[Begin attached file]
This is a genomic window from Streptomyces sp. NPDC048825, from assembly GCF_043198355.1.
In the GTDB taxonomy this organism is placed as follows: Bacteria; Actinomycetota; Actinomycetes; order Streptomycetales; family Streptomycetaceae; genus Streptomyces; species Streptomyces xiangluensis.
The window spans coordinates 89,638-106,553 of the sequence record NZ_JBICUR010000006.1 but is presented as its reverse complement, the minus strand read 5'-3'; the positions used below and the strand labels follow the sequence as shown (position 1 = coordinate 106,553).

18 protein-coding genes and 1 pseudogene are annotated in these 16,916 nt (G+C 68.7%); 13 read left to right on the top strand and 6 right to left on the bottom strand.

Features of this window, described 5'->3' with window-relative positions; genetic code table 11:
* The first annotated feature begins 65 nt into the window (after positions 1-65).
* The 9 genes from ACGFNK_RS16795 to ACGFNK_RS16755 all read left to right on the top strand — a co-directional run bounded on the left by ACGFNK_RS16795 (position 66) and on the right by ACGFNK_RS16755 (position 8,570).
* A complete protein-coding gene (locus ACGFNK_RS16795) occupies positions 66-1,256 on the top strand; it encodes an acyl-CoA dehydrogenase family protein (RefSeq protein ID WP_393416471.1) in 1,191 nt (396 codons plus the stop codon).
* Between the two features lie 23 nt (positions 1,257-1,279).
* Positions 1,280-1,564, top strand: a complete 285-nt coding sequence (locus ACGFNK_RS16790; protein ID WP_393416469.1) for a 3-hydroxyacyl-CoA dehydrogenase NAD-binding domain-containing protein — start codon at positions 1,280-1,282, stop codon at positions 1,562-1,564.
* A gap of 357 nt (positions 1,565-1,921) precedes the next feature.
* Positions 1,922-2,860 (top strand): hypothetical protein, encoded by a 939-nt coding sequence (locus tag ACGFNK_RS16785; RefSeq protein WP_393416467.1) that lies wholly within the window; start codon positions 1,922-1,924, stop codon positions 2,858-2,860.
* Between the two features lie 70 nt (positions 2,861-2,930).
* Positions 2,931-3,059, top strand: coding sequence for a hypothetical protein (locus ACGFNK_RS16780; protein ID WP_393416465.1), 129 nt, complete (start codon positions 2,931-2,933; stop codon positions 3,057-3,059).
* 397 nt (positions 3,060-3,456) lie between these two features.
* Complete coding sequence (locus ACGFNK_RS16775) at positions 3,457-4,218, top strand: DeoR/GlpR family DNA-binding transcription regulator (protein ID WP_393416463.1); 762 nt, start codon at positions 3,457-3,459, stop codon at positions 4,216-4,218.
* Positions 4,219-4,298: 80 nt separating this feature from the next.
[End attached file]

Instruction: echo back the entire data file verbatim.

This is a genomic window from Streptomyces sp. NPDC048825, from assembly GCF_043198355.1.
In the GTDB taxonomy this organism is placed as follows: Bacteria; Actinomycetota; Actinomycetes; order Streptomycetales; family Streptomycetaceae; genus Streptomyces; species Streptomyces xiangluensis.
The window spans coordinates 89,638-106,553 of the sequence record NZ_JBICUR010000006.1 but is presented as its reverse complement, the minus strand read 5'-3'; the positions used below and the strand labels follow the sequence as shown (position 1 = coordinate 106,553).

18 protein-coding genes and 1 pseudogene are annotated in these 16,916 nt (G+C 68.7%); 13 read left to right on the top strand and 6 right to left on the bottom strand.

Features of this window, described 5'->3' with window-relative positions; genetic code table 11:
* The first annotated feature begins 65 nt into the window (after positions 1-65).
* The 9 genes from ACGFNK_RS16795 to ACGFNK_RS16755 all read left to right on the top strand — a co-directional run bounded on the left by ACGFNK_RS16795 (position 66) and on the right by ACGFNK_RS16755 (position 8,570).
* A complete protein-coding gene (locus ACGFNK_RS16795) occupies positions 66-1,256 on the top strand; it encodes an acyl-CoA dehydrogenase family protein (RefSeq protein ID WP_393416471.1) in 1,191 nt (396 codons plus the stop codon).
* Between the two features lie 23 nt (positions 1,257-1,279).
* Positions 1,280-1,564, top strand: a complete 285-nt coding sequence (locus ACGFNK_RS16790; protein ID WP_393416469.1) for a 3-hydroxyacyl-CoA dehydrogenase NAD-binding domain-containing protein — start codon at positions 1,280-1,282, stop codon at positions 1,562-1,564.
* A gap of 357 nt (positions 1,565-1,921) precedes the next feature.
* Positions 1,922-2,860 (top strand): hypothetical protein, encoded by a 939-nt coding sequence (locus tag ACGFNK_RS16785; RefSeq protein WP_393416467.1) that lies wholly within the window; start codon positions 1,922-1,924, stop codon positions 2,858-2,860.
* Between the two features lie 70 nt (positions 2,861-2,930).
* Positions 2,931-3,059, top strand: coding sequence for a hypothetical protein (locus ACGFNK_RS16780; protein ID WP_393416465.1), 129 nt, complete (start codon positions 2,931-2,933; stop codon positions 3,057-3,059).
* 397 nt (positions 3,060-3,456) lie between these two features.
* Complete coding sequence (locus ACGFNK_RS16775) at positions 3,457-4,218, top strand: DeoR/GlpR family DNA-binding transcription regulator (protein ID WP_393416463.1); 762 nt, start codon at positions 3,457-3,459, stop codon at positions 4,216-4,218.
* Positions 4,219-4,298: 80 nt separating this feature from the next.